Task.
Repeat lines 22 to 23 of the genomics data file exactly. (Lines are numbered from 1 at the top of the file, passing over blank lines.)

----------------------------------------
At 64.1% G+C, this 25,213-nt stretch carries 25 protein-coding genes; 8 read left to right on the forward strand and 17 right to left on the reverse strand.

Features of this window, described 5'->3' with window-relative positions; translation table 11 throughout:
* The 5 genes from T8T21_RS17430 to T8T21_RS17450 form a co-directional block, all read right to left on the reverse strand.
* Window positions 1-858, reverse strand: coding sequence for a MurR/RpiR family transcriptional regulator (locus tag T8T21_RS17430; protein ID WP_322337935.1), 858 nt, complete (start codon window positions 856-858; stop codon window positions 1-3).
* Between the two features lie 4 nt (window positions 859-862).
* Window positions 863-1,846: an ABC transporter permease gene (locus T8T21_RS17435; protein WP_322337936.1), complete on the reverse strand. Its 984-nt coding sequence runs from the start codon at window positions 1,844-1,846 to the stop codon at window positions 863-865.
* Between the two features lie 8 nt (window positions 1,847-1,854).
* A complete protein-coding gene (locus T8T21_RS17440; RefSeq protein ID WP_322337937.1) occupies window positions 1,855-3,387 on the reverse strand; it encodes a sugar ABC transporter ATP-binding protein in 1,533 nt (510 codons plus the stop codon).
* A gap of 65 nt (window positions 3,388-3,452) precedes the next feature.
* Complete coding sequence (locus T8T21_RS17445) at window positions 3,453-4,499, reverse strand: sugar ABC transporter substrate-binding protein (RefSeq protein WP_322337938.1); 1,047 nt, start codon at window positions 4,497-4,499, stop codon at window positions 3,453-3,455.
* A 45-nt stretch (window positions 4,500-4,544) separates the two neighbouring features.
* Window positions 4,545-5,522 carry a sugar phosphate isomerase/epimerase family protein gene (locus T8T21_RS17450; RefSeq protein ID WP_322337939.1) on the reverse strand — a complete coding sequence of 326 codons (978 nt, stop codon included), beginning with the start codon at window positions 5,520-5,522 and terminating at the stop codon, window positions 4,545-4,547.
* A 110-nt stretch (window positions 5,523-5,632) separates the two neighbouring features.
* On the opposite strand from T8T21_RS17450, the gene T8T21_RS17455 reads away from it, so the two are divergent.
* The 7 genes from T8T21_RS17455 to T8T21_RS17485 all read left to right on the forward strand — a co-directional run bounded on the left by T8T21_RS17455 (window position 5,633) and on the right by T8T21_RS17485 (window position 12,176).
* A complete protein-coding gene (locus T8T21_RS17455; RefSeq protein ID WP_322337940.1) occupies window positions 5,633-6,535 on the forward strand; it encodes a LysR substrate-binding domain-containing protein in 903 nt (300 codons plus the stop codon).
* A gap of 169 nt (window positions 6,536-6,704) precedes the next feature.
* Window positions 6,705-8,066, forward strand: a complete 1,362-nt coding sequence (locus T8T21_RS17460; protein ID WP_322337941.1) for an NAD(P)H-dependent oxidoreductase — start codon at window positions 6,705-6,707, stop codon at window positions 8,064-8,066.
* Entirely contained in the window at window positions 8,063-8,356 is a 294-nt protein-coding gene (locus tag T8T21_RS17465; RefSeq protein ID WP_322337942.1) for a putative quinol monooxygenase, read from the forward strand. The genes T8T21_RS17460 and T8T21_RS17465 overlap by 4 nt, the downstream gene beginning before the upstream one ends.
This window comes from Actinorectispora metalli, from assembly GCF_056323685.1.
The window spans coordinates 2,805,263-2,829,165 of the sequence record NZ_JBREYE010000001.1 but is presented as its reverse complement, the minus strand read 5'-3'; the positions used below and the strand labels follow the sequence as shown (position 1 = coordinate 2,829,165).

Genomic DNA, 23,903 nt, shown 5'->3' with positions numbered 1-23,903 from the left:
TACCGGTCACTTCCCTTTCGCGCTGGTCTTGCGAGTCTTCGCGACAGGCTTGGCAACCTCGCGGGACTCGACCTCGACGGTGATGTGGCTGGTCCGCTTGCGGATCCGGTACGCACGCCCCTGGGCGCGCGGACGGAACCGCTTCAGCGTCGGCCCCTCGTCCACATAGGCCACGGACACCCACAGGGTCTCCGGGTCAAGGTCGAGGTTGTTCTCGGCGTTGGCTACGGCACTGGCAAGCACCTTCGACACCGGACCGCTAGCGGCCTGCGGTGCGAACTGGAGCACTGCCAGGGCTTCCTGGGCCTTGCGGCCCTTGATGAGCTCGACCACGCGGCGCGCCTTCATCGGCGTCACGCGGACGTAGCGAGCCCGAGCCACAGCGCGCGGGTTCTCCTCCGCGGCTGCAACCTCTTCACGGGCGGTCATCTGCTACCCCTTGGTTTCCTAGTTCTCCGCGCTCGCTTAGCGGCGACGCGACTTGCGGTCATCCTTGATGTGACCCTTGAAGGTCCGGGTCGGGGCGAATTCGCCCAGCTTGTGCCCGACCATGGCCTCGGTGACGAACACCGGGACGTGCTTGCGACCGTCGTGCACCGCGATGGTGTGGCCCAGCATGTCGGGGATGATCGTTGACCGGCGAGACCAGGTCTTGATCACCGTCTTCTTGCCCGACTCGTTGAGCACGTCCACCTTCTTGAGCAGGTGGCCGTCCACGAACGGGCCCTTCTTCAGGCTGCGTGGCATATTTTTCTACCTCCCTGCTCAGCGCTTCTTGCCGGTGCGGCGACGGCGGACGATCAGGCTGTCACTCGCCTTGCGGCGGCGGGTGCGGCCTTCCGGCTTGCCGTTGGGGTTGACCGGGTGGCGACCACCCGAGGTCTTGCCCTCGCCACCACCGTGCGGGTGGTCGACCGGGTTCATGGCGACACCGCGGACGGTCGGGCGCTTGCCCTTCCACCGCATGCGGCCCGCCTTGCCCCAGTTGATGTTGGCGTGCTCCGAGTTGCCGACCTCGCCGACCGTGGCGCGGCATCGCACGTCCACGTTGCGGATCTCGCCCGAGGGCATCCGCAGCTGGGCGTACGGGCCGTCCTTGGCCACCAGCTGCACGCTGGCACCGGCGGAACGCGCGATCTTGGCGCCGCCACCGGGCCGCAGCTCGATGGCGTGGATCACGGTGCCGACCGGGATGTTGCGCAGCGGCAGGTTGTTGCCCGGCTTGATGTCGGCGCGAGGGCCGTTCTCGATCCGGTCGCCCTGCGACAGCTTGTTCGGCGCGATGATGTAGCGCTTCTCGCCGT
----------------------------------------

Genomic DNA, 23,903 nt, shown 5'->3' with positions numbered 1-23,903 from the left:
TACCGGTCACTTCCCTTTCGCGCTGGTCTTGCGAGTCTTCGCGACAGGCTTGGCAACCTCGCGGGACTCGACCTCGACGGTGATGTGGCTGGTCCGCTTGCGGATCCGGTACGCACGCCCCTGGGCGCGCGGACGGAACCGCTTCAGCGTCGGCCCCTCGTCCACATAGGCCACGGACACCCACAGGGTCTCCGGGTCAAGGTCGAGGTTGTTCTCGGCGTTGGCTACGGCACTGGCAAGCACCTTCGACACCGGACCGCTAGCGGCCTGCGGTGCGAACTGGAGCACTGCCAGGGCTTCCTGGGCCTTGCGGCCCTTGATGAGCTCGACCACGCGGCGCGCCTTCATCGGCGTCACGCGGACGTAGCGAGCCCGAGCCACAGCGCGCGGGTTCTCCTCCGCGGCTGCAACCTCTTCACGGGCGGTCATCTGCTACCCCTTGGTTTCCTAGTTCTCCGCGCTCGCTTAGCGGCGACGCGACTTGCGGTCATCCTTGATGTGACCCTTGAAGGTCCGGGTCGGGGCGAATTCGCCCAGCTTGTGCCCGACCATGGCCTCGGTGACGAACACCGGGACGTGCTTGCGACCGTCGTGCACCGCGATGGTGTGGCCCAGCATGTCGGGGATGATCGTTGACCGGCGAGACCAGGTCTTGATCACCGTCTTCTTGCCCGACTCGTTGAGCACGTCCACCTTCTTGAGCAGGTGGCCGTCCACGAACGGGCCCTTCTTCAGGCTGCGTGGCATATTTTTCTACCTCCCTGCTCAGCGCTTCTTGCCGGTGCGGCGACGGCGGACGATCAGGCTGTCACTCGCCTTGCGGCGGCGGGTGCGGCCTTCCGGCTTGCCGTTGGGGTTGACCGGGTGGCGACCACCCGAGGTCTTGCCCTCGCCACCACCGTGCGGGTGGTCGACCGGGTTCATGGCGACACCGCGGACGGTCGGGCGCTTGCCCTTCCACCGCATGCGGCCCGCCTTGCCCCAGTTGATGTTGGCGTGCTCCGAGTTGCCGACCTCGCCGACCGTGGCGCGGCATCGCACGTCCACGTTGCGGATCTCGCCCGAGGGCATCCGCAGCTGGGCGTACGGGCCGTCCTTGGCCACCAGCTGCACGCTGGCACCGGCGGAACGCGCGATCTTGGCGCCGCCACCGGGCCGCAGCTCGATGGCGTGGATCACGGTGCCGACCGGGATGTTGCGCAGCGGCAGGTTGTTGCCCGGCTTGATGTCGGCGCGAGGGCCGTTCTCGATCCGGTCGCCCTGCGACAGCTTGTTCGGCGCGATGATGTAGCGCTTCTCGCCGT